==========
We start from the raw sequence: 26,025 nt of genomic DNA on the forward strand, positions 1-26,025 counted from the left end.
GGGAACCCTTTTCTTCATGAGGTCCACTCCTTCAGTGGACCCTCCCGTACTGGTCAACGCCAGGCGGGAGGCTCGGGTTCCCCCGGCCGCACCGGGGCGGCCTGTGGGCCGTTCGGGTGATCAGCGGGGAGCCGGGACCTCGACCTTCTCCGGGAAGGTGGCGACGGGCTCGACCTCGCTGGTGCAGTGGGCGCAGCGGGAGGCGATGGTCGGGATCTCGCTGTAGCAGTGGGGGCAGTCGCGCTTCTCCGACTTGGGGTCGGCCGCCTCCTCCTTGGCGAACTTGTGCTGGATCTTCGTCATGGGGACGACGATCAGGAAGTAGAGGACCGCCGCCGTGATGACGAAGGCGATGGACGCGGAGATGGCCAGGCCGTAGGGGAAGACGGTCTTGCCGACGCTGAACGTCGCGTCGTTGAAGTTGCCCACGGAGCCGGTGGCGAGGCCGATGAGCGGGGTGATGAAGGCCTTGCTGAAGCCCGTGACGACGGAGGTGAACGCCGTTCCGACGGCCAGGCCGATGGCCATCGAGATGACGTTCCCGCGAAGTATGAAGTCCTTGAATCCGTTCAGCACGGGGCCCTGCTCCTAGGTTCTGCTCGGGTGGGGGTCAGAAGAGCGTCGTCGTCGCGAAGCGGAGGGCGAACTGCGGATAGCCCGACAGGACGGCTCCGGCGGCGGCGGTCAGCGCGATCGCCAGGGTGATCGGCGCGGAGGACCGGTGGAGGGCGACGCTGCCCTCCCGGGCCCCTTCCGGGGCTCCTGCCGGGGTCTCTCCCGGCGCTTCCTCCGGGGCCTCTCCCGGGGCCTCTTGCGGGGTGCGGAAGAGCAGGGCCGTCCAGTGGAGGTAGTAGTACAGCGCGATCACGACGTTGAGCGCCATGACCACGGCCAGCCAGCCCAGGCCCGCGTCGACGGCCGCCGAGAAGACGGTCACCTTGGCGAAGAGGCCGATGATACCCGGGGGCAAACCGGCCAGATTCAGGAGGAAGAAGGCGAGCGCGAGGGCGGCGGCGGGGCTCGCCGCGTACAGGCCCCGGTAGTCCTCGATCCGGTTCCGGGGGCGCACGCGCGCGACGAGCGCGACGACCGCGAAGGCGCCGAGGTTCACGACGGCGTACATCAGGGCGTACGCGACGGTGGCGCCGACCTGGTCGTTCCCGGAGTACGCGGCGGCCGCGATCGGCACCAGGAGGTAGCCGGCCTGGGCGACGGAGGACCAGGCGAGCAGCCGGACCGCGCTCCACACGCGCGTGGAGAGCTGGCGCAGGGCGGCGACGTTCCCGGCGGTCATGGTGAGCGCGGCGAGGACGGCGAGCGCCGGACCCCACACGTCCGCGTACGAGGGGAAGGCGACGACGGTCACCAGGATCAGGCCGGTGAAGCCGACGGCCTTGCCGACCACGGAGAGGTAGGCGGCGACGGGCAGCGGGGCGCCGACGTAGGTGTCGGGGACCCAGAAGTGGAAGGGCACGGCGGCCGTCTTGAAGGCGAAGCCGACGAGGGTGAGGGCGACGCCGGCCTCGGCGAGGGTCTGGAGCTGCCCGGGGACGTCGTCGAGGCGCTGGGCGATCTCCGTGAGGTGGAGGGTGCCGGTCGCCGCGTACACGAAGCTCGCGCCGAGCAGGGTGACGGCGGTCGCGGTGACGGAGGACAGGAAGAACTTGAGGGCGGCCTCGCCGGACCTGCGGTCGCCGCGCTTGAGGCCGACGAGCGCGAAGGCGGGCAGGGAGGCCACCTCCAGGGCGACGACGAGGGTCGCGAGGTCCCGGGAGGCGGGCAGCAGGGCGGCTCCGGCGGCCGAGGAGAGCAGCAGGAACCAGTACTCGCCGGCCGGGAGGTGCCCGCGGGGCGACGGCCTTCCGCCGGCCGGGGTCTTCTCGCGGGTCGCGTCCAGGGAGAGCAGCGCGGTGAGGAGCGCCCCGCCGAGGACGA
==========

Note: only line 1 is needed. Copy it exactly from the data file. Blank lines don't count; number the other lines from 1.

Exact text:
We start from the raw sequence: 26,025 nt of genomic DNA on the forward strand, positions 1-26,025 counted from the left end.